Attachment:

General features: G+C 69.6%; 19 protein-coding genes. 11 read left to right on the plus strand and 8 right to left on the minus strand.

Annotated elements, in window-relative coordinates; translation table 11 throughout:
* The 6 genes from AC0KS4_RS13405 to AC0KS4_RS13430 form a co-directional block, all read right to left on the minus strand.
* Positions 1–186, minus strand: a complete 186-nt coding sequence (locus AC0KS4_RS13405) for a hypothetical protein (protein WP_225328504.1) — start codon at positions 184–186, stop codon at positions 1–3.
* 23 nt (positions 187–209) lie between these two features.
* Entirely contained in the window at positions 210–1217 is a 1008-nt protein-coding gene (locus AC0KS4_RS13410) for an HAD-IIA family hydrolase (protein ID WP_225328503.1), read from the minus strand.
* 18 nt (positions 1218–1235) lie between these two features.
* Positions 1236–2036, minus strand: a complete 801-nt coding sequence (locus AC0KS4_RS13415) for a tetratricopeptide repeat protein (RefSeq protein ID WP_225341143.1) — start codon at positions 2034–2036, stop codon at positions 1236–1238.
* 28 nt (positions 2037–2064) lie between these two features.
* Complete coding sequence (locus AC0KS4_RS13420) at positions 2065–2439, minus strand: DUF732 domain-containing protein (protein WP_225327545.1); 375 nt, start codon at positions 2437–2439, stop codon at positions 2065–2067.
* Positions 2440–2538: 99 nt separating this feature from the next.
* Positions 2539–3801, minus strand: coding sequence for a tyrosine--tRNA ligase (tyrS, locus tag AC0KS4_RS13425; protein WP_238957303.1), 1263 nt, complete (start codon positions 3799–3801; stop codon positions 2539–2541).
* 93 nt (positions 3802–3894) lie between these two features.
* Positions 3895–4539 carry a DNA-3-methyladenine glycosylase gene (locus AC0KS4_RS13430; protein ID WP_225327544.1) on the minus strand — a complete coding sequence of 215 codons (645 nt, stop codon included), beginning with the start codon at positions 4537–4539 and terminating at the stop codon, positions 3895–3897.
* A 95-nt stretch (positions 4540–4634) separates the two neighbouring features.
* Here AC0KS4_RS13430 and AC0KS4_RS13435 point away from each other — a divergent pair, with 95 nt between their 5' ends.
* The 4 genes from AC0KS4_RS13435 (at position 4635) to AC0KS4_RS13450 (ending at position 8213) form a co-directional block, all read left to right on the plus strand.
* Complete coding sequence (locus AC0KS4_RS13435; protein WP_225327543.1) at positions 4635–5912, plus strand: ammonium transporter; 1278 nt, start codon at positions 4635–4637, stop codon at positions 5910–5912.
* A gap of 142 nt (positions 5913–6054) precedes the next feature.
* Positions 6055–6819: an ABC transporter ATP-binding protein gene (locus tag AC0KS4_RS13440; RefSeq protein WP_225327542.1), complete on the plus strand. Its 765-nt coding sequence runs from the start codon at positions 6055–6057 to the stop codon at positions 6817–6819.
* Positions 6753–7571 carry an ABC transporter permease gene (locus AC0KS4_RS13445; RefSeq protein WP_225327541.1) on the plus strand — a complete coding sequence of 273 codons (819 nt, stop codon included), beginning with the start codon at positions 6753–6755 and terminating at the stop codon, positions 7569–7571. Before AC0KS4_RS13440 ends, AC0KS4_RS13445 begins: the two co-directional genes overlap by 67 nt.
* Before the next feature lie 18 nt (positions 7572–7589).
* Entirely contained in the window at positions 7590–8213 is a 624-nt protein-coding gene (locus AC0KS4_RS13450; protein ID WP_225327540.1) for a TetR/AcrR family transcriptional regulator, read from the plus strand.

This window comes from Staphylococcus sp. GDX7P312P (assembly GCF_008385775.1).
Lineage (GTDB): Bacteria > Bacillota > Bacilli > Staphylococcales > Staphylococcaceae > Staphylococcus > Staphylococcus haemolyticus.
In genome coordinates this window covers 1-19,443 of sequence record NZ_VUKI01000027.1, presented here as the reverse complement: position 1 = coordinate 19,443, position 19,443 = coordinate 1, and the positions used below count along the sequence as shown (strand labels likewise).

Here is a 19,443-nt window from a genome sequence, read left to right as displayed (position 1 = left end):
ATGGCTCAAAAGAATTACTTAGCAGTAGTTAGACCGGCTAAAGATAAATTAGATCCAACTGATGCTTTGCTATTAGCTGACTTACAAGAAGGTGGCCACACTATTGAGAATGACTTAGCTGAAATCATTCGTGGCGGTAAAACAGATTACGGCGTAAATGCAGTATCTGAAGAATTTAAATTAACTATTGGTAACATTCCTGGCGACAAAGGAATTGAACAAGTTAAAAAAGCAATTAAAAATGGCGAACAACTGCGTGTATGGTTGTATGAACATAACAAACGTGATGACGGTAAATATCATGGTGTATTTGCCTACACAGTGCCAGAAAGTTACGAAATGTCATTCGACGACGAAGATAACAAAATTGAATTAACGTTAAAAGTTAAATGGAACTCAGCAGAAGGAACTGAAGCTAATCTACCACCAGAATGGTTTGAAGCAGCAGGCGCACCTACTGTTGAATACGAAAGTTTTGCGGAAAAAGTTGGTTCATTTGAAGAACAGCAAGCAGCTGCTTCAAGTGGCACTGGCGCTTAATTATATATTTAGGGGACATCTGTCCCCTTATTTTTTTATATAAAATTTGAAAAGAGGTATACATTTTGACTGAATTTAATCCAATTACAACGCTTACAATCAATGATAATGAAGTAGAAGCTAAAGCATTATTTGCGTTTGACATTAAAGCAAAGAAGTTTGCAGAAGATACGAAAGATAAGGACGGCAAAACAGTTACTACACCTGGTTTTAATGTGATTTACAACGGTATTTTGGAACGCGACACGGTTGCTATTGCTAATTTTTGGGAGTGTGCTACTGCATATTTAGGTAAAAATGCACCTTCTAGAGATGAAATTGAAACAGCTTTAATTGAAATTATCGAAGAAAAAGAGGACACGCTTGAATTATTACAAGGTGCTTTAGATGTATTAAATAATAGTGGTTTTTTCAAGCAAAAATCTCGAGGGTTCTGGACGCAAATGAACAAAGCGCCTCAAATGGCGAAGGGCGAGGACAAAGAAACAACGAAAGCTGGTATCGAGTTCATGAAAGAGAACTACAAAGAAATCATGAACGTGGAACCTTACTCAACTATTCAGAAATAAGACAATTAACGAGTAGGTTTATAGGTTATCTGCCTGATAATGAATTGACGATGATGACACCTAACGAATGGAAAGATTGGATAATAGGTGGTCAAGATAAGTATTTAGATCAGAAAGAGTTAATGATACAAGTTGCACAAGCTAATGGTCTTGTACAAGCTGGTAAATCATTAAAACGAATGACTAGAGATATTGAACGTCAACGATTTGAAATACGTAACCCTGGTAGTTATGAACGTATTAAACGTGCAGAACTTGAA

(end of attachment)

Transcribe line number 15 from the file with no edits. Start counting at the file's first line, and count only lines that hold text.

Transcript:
* A 95-nt stretch (positions 4540–4634) separates the two neighbouring features.